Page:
Why sticker shock at the used-car lot could get worse

Why sticker shock at the used-car lot could get worse

With new cars in short supply because of the ongoing chip shortage and supply disruptions, demand for used cars has skyrocketed, taking prices right along with it.

The average price of a used car was $28,384 in September, up nearly $8,000 since February 2020, according to Edmonds.

“We're not actually seeing anything that would suggest that [used car] prices are going to stop peaking for now,” Shift Technologies (SFT) co-founder and co-CEO George Arison told Yahoo Finance Live.

The online used car marketplace recently raised its guidance for the year after revenue jumped 200% year-over-year in the third quarter. Arison said demand was driven by sales of electric vehicles and hybrids.

“Usually in the fall, prices tend to come down a little bit and demand tends to slow down as well… this year we didn't see that at all. Actually in September, prices went up pretty significantly,” Arison said.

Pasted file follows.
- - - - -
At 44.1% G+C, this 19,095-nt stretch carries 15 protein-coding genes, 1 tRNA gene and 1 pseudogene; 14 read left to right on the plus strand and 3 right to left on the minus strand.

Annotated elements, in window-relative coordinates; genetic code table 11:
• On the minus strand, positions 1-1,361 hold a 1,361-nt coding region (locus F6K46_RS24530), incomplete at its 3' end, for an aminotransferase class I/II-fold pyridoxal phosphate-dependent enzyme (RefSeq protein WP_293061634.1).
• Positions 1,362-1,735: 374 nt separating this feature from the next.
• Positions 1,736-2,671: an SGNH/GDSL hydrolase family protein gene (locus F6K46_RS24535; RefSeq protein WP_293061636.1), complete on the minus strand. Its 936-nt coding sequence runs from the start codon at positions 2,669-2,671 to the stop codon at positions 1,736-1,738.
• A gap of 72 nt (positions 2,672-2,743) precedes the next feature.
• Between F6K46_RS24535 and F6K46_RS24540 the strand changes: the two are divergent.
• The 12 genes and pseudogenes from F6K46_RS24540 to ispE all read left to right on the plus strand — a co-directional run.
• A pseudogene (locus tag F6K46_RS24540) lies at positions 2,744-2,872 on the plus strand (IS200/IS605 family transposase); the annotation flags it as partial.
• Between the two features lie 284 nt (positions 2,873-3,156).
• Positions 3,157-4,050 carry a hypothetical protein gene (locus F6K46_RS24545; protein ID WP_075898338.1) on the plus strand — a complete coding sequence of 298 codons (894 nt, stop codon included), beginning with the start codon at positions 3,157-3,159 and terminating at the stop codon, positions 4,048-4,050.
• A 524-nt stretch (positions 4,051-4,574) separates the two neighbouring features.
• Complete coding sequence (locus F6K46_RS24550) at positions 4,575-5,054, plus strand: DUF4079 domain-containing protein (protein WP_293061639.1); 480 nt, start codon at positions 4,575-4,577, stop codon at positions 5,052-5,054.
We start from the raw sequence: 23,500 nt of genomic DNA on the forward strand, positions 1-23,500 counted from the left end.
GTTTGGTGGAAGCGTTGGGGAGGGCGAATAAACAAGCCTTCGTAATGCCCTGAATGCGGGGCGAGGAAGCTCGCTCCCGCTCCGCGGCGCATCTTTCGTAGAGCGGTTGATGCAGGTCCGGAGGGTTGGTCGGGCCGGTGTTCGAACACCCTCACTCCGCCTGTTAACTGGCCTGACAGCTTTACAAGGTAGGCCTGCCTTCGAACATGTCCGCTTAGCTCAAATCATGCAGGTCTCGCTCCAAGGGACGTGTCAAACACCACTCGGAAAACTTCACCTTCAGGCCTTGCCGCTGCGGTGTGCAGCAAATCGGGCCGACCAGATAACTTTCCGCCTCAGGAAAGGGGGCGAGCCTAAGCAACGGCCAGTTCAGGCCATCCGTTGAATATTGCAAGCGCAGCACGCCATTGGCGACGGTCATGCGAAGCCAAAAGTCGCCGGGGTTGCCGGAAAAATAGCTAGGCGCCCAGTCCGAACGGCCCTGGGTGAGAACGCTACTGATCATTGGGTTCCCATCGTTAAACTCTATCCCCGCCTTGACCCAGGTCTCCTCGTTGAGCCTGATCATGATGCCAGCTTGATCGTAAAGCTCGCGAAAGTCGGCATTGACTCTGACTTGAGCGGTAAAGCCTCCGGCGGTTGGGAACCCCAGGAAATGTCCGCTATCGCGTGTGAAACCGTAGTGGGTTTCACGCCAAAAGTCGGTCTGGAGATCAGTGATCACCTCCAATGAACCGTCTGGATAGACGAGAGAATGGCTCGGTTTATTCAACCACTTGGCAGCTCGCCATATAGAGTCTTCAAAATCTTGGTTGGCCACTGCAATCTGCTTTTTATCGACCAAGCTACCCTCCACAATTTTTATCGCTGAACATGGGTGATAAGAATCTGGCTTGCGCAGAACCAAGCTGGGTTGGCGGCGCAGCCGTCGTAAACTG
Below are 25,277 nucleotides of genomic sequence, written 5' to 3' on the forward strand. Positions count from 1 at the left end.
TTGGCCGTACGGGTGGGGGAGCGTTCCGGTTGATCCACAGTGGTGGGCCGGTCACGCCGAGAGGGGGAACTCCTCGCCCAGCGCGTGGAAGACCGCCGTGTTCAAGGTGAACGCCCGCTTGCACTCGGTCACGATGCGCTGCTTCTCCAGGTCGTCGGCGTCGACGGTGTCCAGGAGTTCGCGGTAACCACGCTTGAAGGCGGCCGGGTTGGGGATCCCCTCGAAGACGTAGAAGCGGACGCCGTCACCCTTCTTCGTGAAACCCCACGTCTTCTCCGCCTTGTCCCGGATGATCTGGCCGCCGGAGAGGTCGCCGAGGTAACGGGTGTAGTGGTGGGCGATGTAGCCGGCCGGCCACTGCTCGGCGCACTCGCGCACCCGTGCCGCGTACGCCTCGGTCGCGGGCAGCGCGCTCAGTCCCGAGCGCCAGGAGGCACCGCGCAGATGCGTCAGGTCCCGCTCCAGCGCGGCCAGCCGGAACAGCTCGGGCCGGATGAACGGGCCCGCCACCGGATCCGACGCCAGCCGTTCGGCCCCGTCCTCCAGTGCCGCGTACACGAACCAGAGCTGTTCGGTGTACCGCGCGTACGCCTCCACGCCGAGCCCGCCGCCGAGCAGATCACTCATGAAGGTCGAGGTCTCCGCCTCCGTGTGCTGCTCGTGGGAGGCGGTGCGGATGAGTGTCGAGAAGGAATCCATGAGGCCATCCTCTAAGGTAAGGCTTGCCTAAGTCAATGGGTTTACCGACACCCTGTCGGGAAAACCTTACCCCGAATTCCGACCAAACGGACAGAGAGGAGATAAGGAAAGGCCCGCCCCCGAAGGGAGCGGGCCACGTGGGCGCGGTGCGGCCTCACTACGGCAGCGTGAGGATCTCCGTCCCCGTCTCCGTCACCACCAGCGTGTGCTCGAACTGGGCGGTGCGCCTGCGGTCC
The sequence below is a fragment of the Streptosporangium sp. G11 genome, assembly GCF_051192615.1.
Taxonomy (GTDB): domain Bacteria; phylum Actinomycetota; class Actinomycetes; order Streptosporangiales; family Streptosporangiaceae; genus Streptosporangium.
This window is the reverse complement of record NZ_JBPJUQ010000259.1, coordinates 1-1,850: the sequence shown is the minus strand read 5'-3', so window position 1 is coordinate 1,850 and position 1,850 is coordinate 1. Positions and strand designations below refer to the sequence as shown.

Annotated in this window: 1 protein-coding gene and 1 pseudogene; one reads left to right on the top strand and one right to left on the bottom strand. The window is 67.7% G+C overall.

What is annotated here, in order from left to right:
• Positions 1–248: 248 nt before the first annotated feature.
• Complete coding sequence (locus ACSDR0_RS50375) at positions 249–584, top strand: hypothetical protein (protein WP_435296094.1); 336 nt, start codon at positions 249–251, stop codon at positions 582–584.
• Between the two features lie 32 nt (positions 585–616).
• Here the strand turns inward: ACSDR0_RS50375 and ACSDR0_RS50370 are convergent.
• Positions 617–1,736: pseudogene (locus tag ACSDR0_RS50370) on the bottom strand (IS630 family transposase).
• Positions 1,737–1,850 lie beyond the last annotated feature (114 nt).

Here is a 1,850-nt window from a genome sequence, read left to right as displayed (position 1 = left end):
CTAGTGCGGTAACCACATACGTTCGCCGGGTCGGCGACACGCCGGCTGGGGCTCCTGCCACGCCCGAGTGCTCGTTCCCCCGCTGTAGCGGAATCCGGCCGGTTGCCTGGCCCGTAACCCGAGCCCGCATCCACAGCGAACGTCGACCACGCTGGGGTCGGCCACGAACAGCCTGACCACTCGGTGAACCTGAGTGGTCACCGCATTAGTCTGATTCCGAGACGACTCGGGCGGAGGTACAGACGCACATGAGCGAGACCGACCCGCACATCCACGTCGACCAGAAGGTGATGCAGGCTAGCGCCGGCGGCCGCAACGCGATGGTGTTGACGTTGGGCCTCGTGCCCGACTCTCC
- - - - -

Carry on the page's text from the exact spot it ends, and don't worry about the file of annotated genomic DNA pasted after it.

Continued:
Over 90% of the cars Shift sold in the Q3 came from other consumers, something Arison said “makes it easier for us to acquire inventory.”

Prior to the pandemic, autos were less than 1% of e-commerce sales, but that number is growing.

“What we've seen in the last two years is an explosion in demand for e-commerce across all sectors, including cars," said Arison. "It’s a huge opportunity for auto to really catch up and there's still a lot of room to grow… but I think people are much more cognizant of the fact that they now can buy online and not have to go into a store to purchase the vehicle."

Alexis Christoforous is an anchor at Yahoo Finance. Follow her on Twitter @AlexisTVNews.

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